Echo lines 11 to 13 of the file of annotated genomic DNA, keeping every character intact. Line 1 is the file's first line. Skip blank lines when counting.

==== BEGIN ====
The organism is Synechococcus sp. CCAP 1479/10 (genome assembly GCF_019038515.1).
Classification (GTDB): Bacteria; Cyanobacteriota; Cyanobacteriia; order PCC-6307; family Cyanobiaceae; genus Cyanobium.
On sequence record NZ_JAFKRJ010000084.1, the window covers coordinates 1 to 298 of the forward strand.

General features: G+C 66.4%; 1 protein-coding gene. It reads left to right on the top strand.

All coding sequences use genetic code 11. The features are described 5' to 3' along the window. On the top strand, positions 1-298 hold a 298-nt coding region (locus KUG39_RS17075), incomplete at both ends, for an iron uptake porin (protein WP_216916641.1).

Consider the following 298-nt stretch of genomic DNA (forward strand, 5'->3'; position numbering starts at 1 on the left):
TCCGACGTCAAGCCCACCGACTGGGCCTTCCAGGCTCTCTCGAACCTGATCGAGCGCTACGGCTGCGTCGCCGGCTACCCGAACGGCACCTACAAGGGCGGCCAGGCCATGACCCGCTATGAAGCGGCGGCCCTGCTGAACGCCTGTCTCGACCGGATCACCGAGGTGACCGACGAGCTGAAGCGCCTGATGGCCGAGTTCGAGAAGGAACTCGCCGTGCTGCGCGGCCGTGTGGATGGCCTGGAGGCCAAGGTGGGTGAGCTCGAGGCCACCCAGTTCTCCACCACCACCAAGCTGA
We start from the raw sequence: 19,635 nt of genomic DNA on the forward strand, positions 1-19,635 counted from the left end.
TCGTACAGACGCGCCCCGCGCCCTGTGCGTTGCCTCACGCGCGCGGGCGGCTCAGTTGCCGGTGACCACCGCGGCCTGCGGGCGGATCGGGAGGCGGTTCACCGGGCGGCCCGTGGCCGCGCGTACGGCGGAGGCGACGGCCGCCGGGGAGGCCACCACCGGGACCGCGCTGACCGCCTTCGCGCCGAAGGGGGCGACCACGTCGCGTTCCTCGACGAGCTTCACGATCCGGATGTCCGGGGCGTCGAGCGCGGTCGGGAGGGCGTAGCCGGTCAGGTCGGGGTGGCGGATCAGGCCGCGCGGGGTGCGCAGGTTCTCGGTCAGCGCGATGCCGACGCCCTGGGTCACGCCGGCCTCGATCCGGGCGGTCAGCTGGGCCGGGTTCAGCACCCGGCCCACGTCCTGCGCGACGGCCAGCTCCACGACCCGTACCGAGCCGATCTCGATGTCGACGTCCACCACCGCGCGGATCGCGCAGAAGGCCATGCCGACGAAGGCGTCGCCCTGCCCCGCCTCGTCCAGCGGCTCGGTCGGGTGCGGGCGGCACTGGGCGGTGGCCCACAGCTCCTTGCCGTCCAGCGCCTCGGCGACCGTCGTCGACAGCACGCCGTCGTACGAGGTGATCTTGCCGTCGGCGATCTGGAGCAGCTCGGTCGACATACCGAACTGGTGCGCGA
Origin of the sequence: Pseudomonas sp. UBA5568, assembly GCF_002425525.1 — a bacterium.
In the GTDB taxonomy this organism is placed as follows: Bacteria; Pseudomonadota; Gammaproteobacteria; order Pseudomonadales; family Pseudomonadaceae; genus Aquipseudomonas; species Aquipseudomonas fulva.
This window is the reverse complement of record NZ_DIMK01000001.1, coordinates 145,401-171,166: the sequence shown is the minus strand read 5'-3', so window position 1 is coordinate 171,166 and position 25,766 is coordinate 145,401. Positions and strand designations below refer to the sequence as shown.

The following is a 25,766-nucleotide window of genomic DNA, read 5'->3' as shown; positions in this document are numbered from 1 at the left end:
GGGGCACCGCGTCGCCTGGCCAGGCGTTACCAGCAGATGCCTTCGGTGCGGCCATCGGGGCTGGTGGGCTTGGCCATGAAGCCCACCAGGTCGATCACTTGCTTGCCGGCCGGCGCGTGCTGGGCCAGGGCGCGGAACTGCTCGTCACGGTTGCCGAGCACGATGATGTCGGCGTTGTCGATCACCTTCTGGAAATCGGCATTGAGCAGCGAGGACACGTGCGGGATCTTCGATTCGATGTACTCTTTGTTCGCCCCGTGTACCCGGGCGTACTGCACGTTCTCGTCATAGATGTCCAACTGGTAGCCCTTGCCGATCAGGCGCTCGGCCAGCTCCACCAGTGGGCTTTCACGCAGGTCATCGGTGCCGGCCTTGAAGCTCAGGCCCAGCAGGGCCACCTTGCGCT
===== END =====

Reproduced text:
In the GTDB taxonomy this organism is placed as follows: Bacteria; Pseudomonadota; Gammaproteobacteria; order Pseudomonadales; family Pseudomonadaceae; genus Aquipseudomonas; species Aquipseudomonas fulva.
This window is the reverse complement of record NZ_DIMK01000001.1, coordinates 145,401-171,166: the sequence shown is the minus strand read 5'-3', so window position 1 is coordinate 171,166 and position 25,766 is coordinate 145,401. Positions and strand designations below refer to the sequence as shown.

The following is a 25,766-nucleotide window of genomic DNA, read 5'->3' as shown; positions in this document are numbered from 1 at the left end: